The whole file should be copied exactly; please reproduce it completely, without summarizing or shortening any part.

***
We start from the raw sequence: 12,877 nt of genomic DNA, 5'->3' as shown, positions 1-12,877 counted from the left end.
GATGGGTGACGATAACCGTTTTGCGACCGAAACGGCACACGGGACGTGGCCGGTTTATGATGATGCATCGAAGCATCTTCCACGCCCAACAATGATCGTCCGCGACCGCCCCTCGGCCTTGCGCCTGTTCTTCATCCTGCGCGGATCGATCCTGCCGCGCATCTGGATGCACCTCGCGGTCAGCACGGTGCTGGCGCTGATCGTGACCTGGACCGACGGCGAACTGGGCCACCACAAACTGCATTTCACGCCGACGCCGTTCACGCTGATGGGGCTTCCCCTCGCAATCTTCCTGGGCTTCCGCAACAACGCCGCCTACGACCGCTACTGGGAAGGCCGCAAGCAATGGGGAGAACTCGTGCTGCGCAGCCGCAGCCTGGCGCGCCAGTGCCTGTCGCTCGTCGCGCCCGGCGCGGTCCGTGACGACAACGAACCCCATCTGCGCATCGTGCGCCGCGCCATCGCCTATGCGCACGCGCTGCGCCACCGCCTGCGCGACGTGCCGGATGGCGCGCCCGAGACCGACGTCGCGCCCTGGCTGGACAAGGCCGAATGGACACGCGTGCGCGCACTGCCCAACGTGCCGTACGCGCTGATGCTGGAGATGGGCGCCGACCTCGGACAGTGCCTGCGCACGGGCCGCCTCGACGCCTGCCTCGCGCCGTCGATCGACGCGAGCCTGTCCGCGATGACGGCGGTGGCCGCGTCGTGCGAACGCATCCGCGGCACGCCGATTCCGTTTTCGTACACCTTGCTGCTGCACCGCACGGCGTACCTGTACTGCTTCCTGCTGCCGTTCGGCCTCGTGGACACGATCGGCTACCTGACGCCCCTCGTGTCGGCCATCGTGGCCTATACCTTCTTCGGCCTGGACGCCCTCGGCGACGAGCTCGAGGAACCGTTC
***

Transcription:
We start from the raw sequence: 12,877 nt of genomic DNA, 5'->3' as shown, positions 1-12,877 counted from the left end.
GATGGGTGACGATAACCGTTTTGCGACCGAAACGGCACACGGGACGTGGCCGGTTTATGATGATGCATCGAAGCATCTTCCACGCCCAACAATGATCGTCCGCGACCGCCCCTCGGCCTTGCGCCTGTTCTTCATCCTGCGCGGATCGATCCTGCCGCGCATCTGGATGCACCTCGCGGTCAGCACGGTGCTGGCGCTGATCGTGACCTGGACCGACGGCGAACTGGGCCACCACAAACTGCATTTCACGCCGACGCCGTTCACGCTGATGGGGCTTCCCCTCGCAATCTTCCTGGGCTTCCGCAACAACGCCGCCTACGACCGCTACTGGGAAGGCCGCAAGCAATGGGGAGAACTCGTGCTGCGCAGCCGCAGCCTGGCGCGCCAGTGCCTGTCGCTCGTCGCGCCCGGCGCGGTCCGTGACGACAACGAACCCCATCTGCGCATCGTGCGCCGCGCCATCGCCTATGCGCACGCGCTGCGCCACCGCCTGCGCGACGTGCCGGATGGCGCGCCCGAGACCGACGTCGCGCCCTGGCTGGACAAGGCCGAATGGACACGCGTGCGCGCACTGCCCAACGTGCCGTACGCGCTGATGCTGGAGATGGGCGCCGACCTCGGACAGTGCCTGCGCACGGGCCGCCTCGACGCCTGCCTCGCGCCGTCGATCGACGCGAGCCTGTCCGCGATGACGGCGGTGGCCGCGTCGTGCGAACGCATCCGCGGCACGCCGATTCCGTTTTCGTACACCTTGCTGCTGCACCGCACGGCGTACCTGTACTGCTTCCTGCTGCCGTTCGGCCTCGTGGACACGATCGGCTACCTGACGCCCCTCGTGTCGGCCATCGTGGCCTATACCTTCTTCGGCCTGGACGCCCTCGGCGACGAGCTCGAGGAACCGTTC